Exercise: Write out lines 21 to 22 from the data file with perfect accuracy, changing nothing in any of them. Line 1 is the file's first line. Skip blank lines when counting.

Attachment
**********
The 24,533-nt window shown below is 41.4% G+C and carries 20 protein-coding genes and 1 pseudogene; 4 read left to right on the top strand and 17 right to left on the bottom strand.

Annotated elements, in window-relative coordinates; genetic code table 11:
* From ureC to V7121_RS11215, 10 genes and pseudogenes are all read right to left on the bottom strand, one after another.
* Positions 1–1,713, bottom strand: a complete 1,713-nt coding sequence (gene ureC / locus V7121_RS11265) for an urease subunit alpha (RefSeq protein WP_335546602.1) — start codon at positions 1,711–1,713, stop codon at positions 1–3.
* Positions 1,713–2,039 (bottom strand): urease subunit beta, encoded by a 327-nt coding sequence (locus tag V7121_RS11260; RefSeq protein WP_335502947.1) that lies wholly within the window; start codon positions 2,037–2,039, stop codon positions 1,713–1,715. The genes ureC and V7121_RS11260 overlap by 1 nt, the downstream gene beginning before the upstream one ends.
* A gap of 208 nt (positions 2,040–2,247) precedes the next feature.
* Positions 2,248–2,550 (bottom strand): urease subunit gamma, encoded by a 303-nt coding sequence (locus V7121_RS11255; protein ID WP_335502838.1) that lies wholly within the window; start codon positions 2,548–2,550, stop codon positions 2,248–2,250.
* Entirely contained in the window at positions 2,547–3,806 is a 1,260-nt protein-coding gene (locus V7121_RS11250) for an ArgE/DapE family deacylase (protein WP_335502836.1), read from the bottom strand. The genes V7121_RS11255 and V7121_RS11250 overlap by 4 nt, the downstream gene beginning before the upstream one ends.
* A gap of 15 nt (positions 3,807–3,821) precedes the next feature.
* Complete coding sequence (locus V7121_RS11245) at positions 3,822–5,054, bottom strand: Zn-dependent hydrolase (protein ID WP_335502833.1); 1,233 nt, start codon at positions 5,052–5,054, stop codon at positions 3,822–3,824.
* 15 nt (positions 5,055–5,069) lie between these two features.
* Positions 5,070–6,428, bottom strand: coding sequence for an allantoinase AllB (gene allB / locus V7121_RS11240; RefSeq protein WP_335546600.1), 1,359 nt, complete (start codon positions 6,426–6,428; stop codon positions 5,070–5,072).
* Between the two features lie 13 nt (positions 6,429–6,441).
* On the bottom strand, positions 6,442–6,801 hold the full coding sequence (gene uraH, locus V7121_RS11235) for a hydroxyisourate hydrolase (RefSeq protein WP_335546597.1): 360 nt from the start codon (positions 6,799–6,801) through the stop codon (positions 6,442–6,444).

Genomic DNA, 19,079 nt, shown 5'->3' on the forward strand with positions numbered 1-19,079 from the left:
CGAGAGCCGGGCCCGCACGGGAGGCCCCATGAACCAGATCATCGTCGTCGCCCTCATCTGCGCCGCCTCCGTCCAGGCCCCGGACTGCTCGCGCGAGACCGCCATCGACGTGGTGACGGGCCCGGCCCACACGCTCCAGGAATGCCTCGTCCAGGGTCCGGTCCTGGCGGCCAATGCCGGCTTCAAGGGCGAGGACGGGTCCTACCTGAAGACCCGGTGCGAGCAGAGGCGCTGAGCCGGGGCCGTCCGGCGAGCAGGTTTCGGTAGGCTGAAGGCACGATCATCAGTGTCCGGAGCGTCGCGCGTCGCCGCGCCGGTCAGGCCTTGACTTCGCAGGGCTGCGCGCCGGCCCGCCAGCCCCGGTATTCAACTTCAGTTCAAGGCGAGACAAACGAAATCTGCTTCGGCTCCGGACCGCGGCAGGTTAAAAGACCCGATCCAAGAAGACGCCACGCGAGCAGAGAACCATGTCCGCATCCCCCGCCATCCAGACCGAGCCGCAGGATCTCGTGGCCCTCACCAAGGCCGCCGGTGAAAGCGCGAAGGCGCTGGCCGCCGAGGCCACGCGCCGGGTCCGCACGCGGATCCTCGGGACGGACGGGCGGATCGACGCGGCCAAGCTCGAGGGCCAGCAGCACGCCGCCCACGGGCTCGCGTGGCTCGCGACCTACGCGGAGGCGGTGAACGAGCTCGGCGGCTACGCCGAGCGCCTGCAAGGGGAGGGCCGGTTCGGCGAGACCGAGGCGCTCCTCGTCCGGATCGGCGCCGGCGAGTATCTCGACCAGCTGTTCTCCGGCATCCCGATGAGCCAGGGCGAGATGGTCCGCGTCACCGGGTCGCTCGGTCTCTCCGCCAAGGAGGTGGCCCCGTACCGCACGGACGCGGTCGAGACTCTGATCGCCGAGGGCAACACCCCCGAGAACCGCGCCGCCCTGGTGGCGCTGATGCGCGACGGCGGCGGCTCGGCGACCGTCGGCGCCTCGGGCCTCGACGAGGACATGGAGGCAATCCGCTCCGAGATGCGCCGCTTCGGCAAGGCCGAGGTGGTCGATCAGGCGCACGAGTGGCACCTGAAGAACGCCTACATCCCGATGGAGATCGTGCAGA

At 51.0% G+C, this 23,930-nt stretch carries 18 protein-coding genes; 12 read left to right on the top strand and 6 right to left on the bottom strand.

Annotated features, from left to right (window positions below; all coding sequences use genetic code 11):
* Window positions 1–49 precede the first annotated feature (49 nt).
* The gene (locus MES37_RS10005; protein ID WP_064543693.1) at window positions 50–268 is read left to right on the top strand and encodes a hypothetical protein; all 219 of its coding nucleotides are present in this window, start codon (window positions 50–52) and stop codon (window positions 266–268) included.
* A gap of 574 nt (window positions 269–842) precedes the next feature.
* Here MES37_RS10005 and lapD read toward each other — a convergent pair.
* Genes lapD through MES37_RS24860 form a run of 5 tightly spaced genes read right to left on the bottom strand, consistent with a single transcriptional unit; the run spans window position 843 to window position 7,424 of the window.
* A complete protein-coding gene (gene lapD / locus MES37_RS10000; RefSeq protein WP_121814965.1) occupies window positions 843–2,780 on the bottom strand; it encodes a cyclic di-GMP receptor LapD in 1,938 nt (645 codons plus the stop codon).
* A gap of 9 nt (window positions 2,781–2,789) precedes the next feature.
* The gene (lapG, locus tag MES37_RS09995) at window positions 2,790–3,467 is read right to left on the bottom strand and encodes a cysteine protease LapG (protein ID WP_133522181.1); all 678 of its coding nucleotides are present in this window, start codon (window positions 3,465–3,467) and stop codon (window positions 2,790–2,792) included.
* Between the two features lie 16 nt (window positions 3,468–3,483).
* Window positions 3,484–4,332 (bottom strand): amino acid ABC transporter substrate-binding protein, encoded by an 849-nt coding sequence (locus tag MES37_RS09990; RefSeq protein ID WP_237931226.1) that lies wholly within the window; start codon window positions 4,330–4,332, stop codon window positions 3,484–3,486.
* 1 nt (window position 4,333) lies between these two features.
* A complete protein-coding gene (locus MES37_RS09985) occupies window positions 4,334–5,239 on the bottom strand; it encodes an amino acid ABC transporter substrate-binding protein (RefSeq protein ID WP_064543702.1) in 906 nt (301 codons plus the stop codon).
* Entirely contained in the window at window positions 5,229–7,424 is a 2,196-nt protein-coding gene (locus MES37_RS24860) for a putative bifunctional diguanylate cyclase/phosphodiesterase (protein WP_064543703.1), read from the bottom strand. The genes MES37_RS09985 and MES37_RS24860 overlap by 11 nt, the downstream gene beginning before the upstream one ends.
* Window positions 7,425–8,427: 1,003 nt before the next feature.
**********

* A gap of 574 nt (window positions 269–842) precedes the next feature.
* Here MES37_RS10005 and lapD read toward each other — a convergent pair.